I think that maybe Jean-Claude protests too much: with 81 starred restaurants operating in Paris alone, the burger-barbarians have not yet laid France waste. I defy him to name anywhere in all 20 arrondissements, or all 96 departements, where you can get bacon, egg and chips.

PROMOTED VIDEO
Have you tried new the Independent Digital Edition apps?
News
ebooksNow available in paperback
News
Happy in his hat: Pharrell Williams
people
Arts and Entertainment
Stella Gibson is getting closer to catching her killer
tvReview: It's gripping edge-of-the-seat drama, so a curveball can be forgiven at such a late stage
News
Brazilian football legend Pele pictured in 2011
peopleFans had feared the worst when it was announced the Brazil legand was in a 'special care' unit
News
i100(More than you think)
News
Phyllis Dorothy James on stage during a reading of her book 'Death Comes to Pemberley' last year
peopleJohn Walsh pays tribute to PD James, who died today
News
peopleExclusive: Maryum and Hana Ali share their stories of the family man behind the boxing gloves
Latest stories from i100
Have you tried new the Independent Digital Edition apps?
Independent Dating
and  

By clicking 'Search' you
are agreeing to our
Terms of Use.

iJobs Job Widget
iJobs General

Austen Lloyd: Commercial / Residential Property - Surrey

Excellent Salary: Austen Lloyd: SURREY MARKET TOWN - SENIOR PROPERTY SOLICITOR...

Recruitment Genius: Graduate Programme - Online Location Services Business

Negotiable: Recruitment Genius: What do you want to do with your career? Do yo...

Recruitment Genius: Senior QC Scientist

Negotiable: Recruitment Genius: This company is a leading expert in immunoassa...

Recruitment Genius: Development Scientist

Negotiable: Recruitment Genius: A Development Scientist is required to join a ...

Day In a Page

Homeless Veterans Christmas Appeal: ‘We give them hope. They come to us when no one else can help’

Christmas Appeal

Meet the charity giving homeless veterans hope – and who they turn to when no one else can help
Should doctors and patients learn to plan humane, happier endings rather than trying to prolong life?

Is it always right to try to prolong life?

Most of us would prefer to die in our own beds, with our families beside us. But, as a GP, Margaret McCartney sees too many end their days in a medicalised battle
Thomas Cook's outgoing boss Harriet Green got by on four hours sleep a night - is that what it takes for women to get to the top?

What does it take for women to get to the top?

Thomas Cook's outgoing boss Harriet Green got by on four hours sleep a night and told women they had to do more if they wanted to get on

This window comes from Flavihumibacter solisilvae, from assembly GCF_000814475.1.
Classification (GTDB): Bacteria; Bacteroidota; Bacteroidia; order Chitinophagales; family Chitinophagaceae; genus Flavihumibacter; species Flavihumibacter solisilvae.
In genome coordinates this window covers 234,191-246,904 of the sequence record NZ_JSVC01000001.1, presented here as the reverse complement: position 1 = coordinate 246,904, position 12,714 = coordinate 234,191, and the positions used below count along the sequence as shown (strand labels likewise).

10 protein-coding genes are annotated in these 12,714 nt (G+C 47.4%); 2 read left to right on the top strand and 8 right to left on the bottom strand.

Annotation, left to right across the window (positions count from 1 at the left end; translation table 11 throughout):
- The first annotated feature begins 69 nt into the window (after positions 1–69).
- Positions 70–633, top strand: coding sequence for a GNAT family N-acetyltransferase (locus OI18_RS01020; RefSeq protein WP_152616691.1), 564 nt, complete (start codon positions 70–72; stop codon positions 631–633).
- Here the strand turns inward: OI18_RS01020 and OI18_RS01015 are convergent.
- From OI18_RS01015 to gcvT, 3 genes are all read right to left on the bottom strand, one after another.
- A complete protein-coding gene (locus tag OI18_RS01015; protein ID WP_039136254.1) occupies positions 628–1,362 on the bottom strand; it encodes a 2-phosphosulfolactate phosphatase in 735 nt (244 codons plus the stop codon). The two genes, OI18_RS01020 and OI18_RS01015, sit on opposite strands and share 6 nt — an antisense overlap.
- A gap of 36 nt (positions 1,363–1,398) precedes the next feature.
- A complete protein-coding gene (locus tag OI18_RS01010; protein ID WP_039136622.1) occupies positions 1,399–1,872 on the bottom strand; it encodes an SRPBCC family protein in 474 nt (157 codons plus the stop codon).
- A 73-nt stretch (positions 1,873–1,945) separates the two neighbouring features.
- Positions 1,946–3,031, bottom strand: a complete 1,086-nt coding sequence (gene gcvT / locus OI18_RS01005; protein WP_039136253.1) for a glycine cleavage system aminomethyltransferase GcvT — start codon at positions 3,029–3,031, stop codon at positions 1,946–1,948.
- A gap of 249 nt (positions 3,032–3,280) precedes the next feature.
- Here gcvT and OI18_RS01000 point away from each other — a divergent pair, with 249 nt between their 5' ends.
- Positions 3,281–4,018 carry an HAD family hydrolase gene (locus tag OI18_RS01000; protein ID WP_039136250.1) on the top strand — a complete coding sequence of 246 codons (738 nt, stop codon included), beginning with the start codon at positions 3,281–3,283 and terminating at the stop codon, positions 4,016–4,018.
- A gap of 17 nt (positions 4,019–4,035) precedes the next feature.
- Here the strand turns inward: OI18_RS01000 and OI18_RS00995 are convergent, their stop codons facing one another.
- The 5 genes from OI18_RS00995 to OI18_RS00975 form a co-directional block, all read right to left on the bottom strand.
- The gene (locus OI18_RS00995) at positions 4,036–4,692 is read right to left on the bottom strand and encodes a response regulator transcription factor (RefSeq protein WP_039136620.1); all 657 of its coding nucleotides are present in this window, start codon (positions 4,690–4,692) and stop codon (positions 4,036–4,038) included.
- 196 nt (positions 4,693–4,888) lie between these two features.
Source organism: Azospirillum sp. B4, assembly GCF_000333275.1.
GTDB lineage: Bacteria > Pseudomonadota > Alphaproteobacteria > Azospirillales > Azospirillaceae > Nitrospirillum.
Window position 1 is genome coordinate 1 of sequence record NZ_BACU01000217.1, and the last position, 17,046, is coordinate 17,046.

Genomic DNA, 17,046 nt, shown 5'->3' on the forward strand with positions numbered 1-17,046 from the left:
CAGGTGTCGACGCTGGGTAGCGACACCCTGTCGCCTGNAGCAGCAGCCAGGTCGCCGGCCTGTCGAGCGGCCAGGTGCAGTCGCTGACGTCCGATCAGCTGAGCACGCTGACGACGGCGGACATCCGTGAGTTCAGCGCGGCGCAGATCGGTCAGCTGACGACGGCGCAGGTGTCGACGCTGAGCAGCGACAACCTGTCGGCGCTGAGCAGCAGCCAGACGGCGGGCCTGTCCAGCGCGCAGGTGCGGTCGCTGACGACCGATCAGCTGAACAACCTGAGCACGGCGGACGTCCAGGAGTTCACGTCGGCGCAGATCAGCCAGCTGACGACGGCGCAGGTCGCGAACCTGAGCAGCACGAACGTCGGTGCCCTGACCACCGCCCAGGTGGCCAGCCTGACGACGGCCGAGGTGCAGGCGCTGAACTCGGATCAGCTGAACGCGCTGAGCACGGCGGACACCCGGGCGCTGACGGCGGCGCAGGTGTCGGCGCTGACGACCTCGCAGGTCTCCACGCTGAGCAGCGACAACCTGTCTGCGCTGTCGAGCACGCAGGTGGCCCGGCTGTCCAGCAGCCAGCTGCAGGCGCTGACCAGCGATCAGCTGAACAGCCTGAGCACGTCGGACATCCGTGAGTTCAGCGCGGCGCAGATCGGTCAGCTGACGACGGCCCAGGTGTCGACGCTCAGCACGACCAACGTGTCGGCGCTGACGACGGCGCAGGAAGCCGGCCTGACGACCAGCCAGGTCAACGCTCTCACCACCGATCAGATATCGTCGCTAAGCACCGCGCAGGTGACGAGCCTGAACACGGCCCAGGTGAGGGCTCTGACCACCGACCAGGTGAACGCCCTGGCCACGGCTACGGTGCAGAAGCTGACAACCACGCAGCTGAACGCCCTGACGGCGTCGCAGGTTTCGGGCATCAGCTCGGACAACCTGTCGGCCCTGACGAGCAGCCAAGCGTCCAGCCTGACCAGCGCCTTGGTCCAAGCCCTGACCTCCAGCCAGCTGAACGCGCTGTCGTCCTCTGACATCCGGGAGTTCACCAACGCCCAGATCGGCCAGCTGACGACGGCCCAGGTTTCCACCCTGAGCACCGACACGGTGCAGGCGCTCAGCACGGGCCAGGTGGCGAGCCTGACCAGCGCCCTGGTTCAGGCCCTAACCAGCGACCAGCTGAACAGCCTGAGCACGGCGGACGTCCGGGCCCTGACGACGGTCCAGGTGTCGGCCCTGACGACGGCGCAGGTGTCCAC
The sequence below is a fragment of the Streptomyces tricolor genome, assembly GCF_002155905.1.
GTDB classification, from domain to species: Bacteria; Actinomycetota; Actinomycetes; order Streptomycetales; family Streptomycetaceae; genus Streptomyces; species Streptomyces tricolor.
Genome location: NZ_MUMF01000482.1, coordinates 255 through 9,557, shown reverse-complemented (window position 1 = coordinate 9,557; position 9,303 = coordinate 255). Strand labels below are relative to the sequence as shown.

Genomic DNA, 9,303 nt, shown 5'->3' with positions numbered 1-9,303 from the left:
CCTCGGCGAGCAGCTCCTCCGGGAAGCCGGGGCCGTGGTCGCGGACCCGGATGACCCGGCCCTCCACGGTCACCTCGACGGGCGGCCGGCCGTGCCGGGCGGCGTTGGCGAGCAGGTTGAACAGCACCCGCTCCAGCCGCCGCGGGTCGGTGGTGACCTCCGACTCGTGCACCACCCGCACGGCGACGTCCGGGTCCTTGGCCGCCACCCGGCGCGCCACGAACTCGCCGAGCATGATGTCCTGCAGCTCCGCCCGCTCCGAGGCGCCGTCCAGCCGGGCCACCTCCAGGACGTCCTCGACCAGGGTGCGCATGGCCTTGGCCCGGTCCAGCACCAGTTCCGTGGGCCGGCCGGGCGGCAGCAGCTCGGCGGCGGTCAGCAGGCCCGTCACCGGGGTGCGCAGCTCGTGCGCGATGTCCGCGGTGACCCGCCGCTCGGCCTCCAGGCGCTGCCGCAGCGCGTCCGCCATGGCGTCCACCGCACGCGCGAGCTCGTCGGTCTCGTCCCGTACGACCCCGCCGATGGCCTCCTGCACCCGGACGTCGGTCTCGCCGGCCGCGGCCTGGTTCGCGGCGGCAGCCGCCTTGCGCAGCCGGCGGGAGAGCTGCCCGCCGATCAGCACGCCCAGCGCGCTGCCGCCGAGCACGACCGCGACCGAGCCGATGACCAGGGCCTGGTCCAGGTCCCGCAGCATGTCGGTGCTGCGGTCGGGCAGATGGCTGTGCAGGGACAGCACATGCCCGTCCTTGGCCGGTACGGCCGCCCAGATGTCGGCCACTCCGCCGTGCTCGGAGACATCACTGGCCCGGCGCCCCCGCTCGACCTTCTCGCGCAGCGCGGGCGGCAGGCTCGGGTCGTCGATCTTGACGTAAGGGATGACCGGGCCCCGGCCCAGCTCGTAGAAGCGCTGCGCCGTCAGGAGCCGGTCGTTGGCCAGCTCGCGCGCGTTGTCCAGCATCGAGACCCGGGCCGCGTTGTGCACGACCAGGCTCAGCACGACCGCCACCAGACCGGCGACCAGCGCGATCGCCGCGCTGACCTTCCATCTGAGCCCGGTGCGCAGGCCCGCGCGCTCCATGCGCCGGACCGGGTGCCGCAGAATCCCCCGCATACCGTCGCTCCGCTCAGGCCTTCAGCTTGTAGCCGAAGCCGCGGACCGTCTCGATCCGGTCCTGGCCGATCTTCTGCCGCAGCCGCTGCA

Christmas jumper craze: Inside the UK factory behind this year's multicultural must-have

Knitting pretty: British Christmas Jumpers

Simmy Richman visits Jack Masters, the company behind this year's multicultural must-have
French chefs have launched a campaign to end violence in kitchens - should British restaurants follow suit?

French chefs campaign against bullying

A group of top chefs signed a manifesto against violence in kitchens following the sacking of a chef at a Paris restaurant for scalding his kitchen assistant with a white-hot spoon
Radio 4 to broadcast 10-hour War and Peace on New Year's Day as Controller warns of cuts

Just what you need on a New Year hangover...

Radio 4 to broadcast 10-hour adaptation of War and Peace on first day of 2015
Cuba set to stage its first US musical in 50 years

Cuba to stage first US musical in 50 years

Claire Allfree finds out if the new production of Rent will hit the right note in Havana
Christmas 2014: 10 best educational toys

Learn and play: 10 best educational toys

Of course you want them to have fun, but even better if they can learn at the same time
Cameron, Miliband and Clegg join forces for Homeless Veterans campaign

Cameron, Miliband and Clegg join forces for Homeless Veterans campaign

It's in all our interests to look after servicemen and women who fall on hard times, say party leaders
Millionaire Sol Campbell wades into wealthy backlash against Labour's mansion tax

Sol Campbell cries foul at Labour's mansion tax

The former England defender joins Myleene Klass, Griff Rhys Jones and Melvyn Bragg in criticising proposals
Nicolas Sarkozy returns: The ex-President is preparing to fight for the leadership of France's main opposition party – but will he win big enough?

Sarkozy returns

The ex-President is preparing to fight for the leadership of France's main opposition party – but will he win big enough?
Is the criticism of Ed Miliband a coded form of anti-Semitism?

Is the criticism of Miliband anti-Semitic?

Attacks on the Labour leader have coalesced around a sense that he is different, weird, a man apart. But is the criticism more sinister?
Ouija boards are the must-have gift this Christmas, fuelled by a schlock horror film

Ouija boards are the must-have festive gift

Simon Usborne explores the appeal - and mysteries - of a century-old parlour game
There's a Good Girl exhibition: How female creatives are changing the way women are portrayed in advertising

In pictures: There's a Good Girl exhibition

The new exhibition reveals how female creatives are changing the way women are portrayed in advertising
UK firm Biscuiteers is giving cookies a makeover - from advent calendars to doll's houses

UK firm Biscuiteers is giving cookies a makeover

It worked with cupcakes, doughnuts and macarons so no wonder someone decided to revamp the humble biscuit